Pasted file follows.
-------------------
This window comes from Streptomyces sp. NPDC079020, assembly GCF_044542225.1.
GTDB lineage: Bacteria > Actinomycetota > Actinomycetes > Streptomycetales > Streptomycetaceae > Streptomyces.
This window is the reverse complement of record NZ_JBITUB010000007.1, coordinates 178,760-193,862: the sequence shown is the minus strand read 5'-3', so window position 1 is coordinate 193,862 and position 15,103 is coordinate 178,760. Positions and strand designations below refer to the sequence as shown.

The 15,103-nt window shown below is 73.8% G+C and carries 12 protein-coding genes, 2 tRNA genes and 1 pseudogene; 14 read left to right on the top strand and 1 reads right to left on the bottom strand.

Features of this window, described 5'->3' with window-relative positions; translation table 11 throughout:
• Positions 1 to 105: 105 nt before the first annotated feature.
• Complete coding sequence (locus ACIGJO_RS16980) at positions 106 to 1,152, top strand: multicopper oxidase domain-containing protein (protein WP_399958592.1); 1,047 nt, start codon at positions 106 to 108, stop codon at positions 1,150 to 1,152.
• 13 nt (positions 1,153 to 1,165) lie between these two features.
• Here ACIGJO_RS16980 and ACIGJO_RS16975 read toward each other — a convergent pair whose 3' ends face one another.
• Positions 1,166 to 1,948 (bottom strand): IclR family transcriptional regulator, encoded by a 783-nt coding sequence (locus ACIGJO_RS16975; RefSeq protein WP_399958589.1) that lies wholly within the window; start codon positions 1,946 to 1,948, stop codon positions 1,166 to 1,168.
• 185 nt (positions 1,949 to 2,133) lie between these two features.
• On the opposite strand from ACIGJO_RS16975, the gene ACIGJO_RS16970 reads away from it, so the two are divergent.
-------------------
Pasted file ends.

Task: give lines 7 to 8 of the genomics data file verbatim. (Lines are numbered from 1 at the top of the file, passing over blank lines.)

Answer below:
• Complete coding sequence (locus ACIGJO_RS16980) at positions 106 to 1,152, top strand: multicopper oxidase domain-containing protein (protein WP_399958592.1); 1,047 nt, start codon at positions 106 to 108, stop codon at positions 1,150 to 1,152.
• 13 nt (positions 1,153 to 1,165) lie between these two features.